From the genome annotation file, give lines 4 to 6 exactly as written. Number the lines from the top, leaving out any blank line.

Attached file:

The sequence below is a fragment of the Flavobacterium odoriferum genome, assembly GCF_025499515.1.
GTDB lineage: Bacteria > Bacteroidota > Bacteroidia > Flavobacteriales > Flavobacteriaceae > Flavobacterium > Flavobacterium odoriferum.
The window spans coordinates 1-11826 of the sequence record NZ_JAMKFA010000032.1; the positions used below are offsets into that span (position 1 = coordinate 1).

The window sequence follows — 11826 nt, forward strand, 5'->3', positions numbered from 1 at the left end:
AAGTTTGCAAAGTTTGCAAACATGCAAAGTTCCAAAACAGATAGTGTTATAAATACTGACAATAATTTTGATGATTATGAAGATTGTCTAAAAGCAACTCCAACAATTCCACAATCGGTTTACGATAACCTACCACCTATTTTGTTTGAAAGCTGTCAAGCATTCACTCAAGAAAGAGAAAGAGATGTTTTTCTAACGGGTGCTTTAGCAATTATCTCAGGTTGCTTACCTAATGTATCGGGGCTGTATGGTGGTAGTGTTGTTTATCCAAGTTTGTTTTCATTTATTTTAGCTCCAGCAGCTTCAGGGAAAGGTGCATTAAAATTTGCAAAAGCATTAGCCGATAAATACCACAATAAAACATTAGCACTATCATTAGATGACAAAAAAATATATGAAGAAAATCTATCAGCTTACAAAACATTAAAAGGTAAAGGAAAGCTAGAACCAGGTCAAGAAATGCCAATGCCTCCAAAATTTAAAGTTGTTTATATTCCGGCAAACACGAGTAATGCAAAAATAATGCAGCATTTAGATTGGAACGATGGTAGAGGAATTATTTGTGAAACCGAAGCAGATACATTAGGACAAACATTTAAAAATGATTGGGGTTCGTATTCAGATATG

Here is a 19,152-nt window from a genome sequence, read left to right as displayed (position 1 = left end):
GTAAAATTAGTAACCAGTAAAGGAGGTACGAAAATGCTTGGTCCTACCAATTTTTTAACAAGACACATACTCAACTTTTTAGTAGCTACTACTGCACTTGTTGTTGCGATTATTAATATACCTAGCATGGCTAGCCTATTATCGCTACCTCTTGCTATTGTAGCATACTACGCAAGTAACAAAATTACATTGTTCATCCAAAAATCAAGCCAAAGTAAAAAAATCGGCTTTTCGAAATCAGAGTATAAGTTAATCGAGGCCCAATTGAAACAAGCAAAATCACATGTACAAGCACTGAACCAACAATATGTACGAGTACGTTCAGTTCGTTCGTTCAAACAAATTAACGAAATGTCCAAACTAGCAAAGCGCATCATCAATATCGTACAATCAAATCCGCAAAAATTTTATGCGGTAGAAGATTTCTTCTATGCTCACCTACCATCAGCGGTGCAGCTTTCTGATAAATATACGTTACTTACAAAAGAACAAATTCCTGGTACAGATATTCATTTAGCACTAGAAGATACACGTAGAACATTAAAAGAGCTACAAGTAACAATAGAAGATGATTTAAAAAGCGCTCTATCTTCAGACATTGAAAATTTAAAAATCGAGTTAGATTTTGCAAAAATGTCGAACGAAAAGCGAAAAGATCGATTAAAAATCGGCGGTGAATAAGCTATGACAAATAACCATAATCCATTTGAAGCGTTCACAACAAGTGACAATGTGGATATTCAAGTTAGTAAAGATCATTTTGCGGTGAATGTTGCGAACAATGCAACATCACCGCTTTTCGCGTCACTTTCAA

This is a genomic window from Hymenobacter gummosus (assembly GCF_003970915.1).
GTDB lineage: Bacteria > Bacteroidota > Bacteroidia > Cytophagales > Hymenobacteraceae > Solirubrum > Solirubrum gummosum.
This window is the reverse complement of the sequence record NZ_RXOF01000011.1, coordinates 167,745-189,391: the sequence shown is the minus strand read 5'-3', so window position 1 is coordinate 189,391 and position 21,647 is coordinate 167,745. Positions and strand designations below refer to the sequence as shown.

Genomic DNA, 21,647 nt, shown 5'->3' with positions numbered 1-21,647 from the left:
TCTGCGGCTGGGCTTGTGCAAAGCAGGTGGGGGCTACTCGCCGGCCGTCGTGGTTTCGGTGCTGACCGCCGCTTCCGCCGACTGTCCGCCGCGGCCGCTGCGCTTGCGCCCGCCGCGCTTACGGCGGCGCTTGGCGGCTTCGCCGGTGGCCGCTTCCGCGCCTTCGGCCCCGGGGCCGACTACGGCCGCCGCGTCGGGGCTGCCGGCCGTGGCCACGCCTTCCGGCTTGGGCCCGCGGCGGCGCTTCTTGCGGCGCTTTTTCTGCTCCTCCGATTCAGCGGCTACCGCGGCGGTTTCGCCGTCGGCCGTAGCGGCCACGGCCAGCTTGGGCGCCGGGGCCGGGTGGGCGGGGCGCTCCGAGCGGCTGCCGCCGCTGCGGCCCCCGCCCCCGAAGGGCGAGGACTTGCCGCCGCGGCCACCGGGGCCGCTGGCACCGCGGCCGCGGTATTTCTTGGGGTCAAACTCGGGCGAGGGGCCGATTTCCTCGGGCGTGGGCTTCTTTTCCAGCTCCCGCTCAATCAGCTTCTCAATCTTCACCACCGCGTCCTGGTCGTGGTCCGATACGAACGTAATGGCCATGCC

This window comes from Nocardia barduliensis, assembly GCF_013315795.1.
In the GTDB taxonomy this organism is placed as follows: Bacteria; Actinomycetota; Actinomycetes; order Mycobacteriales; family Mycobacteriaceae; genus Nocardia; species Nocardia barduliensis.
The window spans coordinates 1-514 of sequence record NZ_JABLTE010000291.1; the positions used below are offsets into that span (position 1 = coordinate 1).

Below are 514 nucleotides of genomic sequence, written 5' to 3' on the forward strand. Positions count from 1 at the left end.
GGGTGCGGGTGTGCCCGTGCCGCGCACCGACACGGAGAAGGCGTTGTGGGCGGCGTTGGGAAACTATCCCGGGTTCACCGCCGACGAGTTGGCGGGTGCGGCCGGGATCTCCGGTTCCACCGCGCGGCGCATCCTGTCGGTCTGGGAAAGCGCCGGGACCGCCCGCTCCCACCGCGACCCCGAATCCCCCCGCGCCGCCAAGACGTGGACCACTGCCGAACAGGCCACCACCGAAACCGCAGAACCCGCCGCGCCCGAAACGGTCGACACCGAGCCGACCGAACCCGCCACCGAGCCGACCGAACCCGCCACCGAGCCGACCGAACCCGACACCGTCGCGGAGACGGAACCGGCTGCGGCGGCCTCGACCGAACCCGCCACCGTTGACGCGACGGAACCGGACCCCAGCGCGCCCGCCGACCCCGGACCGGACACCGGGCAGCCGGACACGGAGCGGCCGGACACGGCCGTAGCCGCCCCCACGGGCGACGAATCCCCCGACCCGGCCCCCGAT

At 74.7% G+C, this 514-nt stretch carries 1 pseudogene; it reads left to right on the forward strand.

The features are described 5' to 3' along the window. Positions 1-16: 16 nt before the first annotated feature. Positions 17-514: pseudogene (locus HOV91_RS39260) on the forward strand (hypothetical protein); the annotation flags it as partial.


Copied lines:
The window sequence follows — 11826 nt, forward strand, 5'->3', positions numbered from 1 at the left end:
AAGTTTGCAAAGTTTGCAAACATGCAAAGTTCCAAAACAGATAGTGTTATAAATACTGACAATAATTTTGATGATTATGAAGATTGTCTAAAAGCAACTCCAACAATTCCACAATCGGTTTACGATAACCTACCACCTATTTTGTTTGAAAGCTGTCAAGCATTCACTCAAGAAAGAGAAAGAGATGTTTTTCTAACGGGTGCTTTAGCAATTATCTCAGGTTGCTTACCTAATGTATCGGGGCTGTATGGTGGTAGTGTTGTTTATCCAAGTTTGTTTTCATTTATTTTAGCTCCAGCAGCTTCAGGGAAAGGTGCATTAAAATTTGCAAAAGCATTAGCCGATAAATACCACAATAAAACATTAGCACTATCATTAGATGACAAAAAAATATATGAAGAAAATCTATCAGCTTACAAAACATTAAAAGGTAAAGGAAAGCTAGAACCAGGTCAAGAAATGCCAATGCCTCCAAAATTTAAAGTTGTTTATATTCCGGCAAACACGAGTAATGCAAAAATAATGCAGCATTTAGATTGGAACGATGGTAGAGGAATTATTTGTGAAACCGAAGCAGATACATTAGGACAAACATTTAAAAATGATTGGGGTTCGTATTCAGATATG

Here is a 19,152-nt window from a genome sequence, read left to right as displayed (position 1 = left end):